But one of our favorite parts of the show is the incredible theme song sung at the top of each episode by the rock group Barenaked Ladies. We happily sing along and then find the song stuck in our heads for the rest of the week. Now it's my turn to stick the song in your heads, gentle readers.

Tag! You're it!

Wednesday, April 9, 2008

Where I'll Be

Having just come back from a wonderful convention in Memphis, it occurs to me that it might be wise to mention where I'll be heading over the next several months so that any of you who might chance to be in whatever given area I happen to be at the time can stop on by to get autographs or just chat. And isn't that the most convoluted sentence of recent memory? It's frankly amazing to me that a person who purports to earn his living through his command of the English language could actually write a sentence like that.

But I digress.

Anyway, next Thursday I'll be winging my way back east to attend the annual New York City Comic-Con over the weekend of April 18-20. I know I'm on a Steve Gerber Memorial Panel Saturday at 11AM with my good friends Mark Evanier and Gail Simone among others, so you can catch me there for sure. Beyond that, my NYC convention plans are really rather vague, but I do expect to be around the con floor for most of the weekend, so do try to track me down and say hi.

The Monday right after the con, April 21st, at 8PM, I'll be in NYC downtown at the Barrow Street Theater doing that thing I think I enjoy most of all: appearing as a panelist once again on my beloved What's My Line? - Live on Stage. The incredibly talented Mssrs. J. Keith van Straaten and Jim Newman have brought the show east for six weeks this spring, having started on Monday March 24th and running through Monday April 28th. And what amazes me most is that they've somehow managed to transport many of the regular panel members east with them. So far LA regular panelists Barry Saltzman, Frank DeCaro, Paul Doherty and Kitty Felde have all made appearances on the NYC show, with Cynthia Szigeti, Andy Zax, Mink Stole and your humble blogger all still to come. NYC mystery guests to date have included Cheers' own George Wendt (currently starring on Broadway in Hairspray), music legend Moby, and Woody Allen repertory regular Tony Roberts (currently lighting up the Great White Way in Xanadu). You can check out how to get tickets by clicking here and I hope to see all of my New York friends in the audience in two weeks. I've blogged about this show frequently and it has lost none of its energy or humor or charm in the cross-country move. Honestly, you will hate yourself if you miss it.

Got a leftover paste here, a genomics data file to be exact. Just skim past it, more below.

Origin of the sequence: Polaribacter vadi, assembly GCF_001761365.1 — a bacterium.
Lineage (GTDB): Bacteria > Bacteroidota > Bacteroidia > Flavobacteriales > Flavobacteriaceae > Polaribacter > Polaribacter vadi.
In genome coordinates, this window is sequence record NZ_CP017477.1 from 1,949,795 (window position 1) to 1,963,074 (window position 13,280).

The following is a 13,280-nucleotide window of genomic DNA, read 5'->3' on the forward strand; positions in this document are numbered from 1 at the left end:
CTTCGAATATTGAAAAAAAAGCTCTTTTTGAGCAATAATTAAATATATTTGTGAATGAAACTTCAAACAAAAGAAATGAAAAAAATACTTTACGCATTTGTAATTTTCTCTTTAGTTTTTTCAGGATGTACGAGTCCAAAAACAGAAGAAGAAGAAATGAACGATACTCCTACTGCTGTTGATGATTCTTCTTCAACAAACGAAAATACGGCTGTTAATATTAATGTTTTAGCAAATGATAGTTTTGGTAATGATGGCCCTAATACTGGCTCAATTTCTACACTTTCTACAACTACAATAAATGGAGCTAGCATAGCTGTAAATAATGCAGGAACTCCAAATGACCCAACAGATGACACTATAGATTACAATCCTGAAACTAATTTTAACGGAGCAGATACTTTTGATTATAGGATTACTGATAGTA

Over the July 4th weekend, from July 3-6 to be specific, your humble blogger, in the fine company of Marv Wolfman, Bernie Wrightson and the aforementioned Mark Evanier, among many others, will be up in Minneapolis for the 10th Annual CONvergence. Marv and I attended CONvergence 7 and had one of the best times ever, so with this new con being a day longer, we expect to have at least 25% more fun. If you'd like to learn more about attending this fine show, you can click here for all the necessary info.

A few weeks after that, from July 23-27 to be exact, I will once again be attending the 39th Annual San Diego Comic-Con, along with roughly the entire population of Norman, Oklahoma. This year I've been invited to be a Special Guest of the Con, so I imagine I'll have a number of scheduled panels and autograph sessions, more about which I'll let you know as we get closer to the actual event. As I've mentioned here before, I've been fortunate enough to be nominated for an Eisner Award this year in the category of Hall of Fame, so I can pretty much guarantee I'll be at the Awards ceremony, if nowhere else.

And lastly, at least for the moment, I've just been invited to be a guest the weekend of October 3-5 at the 28th Annual Mid-Ohio-Con to be held at the Greater Columbus Convention Center, so you can look for me there. Again, I'll give you all more details as I get them.

So, I suppose the biggest question left me at the moment is, with all of this cockamamie traveling on my agenda for the year, how the heck am I supposed to get any work done?

See you all on the road, I hope.

Friday, April 4, 2008

Levitz is Listening

Well, here's an enthusiastic "Welcome aboard!" and a deeply-concerned "Are you out of your ever-lovin' mind?" to my dear old friend DC Comics President and Publisher Paul Levitz, who has begun blogging about the comics biz occasionally over at You can read Paul's latest post here and then check back over there weekly for more updates.